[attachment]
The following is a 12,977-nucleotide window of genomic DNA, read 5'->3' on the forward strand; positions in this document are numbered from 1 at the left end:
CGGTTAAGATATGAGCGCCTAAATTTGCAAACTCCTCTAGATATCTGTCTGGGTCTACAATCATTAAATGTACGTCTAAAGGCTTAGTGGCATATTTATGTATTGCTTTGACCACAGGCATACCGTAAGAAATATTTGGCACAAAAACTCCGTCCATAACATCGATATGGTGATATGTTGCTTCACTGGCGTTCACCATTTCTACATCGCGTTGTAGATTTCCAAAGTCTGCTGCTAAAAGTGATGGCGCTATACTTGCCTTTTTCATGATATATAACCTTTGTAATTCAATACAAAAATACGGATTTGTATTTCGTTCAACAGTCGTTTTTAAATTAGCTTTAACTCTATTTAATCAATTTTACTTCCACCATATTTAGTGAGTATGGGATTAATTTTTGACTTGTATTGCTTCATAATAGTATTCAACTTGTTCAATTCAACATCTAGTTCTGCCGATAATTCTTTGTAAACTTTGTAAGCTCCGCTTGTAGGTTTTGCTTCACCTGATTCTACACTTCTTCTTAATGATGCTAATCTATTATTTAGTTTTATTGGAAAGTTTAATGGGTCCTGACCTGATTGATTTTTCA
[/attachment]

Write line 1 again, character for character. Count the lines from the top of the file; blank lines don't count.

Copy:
The following is a 12,977-nucleotide window of genomic DNA, read 5'->3' on the forward strand; positions in this document are numbered from 1 at the left end: